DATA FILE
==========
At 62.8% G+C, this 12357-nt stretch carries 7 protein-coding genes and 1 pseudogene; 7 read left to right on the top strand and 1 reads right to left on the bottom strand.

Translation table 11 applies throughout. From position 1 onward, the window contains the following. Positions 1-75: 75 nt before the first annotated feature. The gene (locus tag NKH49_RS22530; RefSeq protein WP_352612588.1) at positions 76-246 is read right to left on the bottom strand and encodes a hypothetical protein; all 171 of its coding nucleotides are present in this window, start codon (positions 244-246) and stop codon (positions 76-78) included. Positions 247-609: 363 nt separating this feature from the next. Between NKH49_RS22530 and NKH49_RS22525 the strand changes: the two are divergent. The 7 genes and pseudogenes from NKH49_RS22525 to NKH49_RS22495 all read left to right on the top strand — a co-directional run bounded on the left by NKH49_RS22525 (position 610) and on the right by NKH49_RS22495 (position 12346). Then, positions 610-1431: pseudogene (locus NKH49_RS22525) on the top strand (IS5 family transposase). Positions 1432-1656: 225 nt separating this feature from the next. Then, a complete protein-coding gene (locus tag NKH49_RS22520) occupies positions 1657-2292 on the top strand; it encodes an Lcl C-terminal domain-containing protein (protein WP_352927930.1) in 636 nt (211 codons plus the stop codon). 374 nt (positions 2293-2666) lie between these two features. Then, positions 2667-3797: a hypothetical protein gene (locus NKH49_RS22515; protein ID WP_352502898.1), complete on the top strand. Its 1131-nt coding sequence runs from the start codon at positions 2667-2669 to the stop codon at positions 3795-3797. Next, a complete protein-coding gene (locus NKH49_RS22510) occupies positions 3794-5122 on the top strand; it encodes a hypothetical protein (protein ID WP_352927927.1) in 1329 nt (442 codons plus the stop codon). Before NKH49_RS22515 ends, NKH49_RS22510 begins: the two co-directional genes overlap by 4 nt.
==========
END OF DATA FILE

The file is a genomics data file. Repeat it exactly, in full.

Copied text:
At 62.8% G+C, this 12357-nt stretch carries 7 protein-coding genes and 1 pseudogene; 7 read left to right on the top strand and 1 reads right to left on the bottom strand.

Translation table 11 applies throughout. From position 1 onward, the window contains the following. Positions 1-75: 75 nt before the first annotated feature. The gene (locus tag NKH49_RS22530; RefSeq protein WP_352612588.1) at positions 76-246 is read right to left on the bottom strand and encodes a hypothetical protein; all 171 of its coding nucleotides are present in this window, start codon (positions 244-246) and stop codon (positions 76-78) included. Positions 247-609: 363 nt separating this feature from the next. Between NKH49_RS22530 and NKH49_RS22525 the strand changes: the two are divergent. The 7 genes and pseudogenes from NKH49_RS22525 to NKH49_RS22495 all read left to right on the top strand — a co-directional run bounded on the left by NKH49_RS22525 (position 610) and on the right by NKH49_RS22495 (position 12346). Then, positions 610-1431: pseudogene (locus NKH49_RS22525) on the top strand (IS5 family transposase). Positions 1432-1656: 225 nt separating this feature from the next. Then, a complete protein-coding gene (locus tag NKH49_RS22520) occupies positions 1657-2292 on the top strand; it encodes an Lcl C-terminal domain-containing protein (protein WP_352927930.1) in 636 nt (211 codons plus the stop codon). 374 nt (positions 2293-2666) lie between these two features. Then, positions 2667-3797: a hypothetical protein gene (locus NKH49_RS22515; protein ID WP_352502898.1), complete on the top strand. Its 1131-nt coding sequence runs from the start codon at positions 2667-2669 to the stop codon at positions 3795-3797. Next, a complete protein-coding gene (locus NKH49_RS22510) occupies positions 3794-5122 on the top strand; it encodes a hypothetical protein (protein ID WP_352927927.1) in 1329 nt (442 codons plus the stop codon). Before NKH49_RS22515 ends, NKH49_RS22510 begins: the two co-directional genes overlap by 4 nt.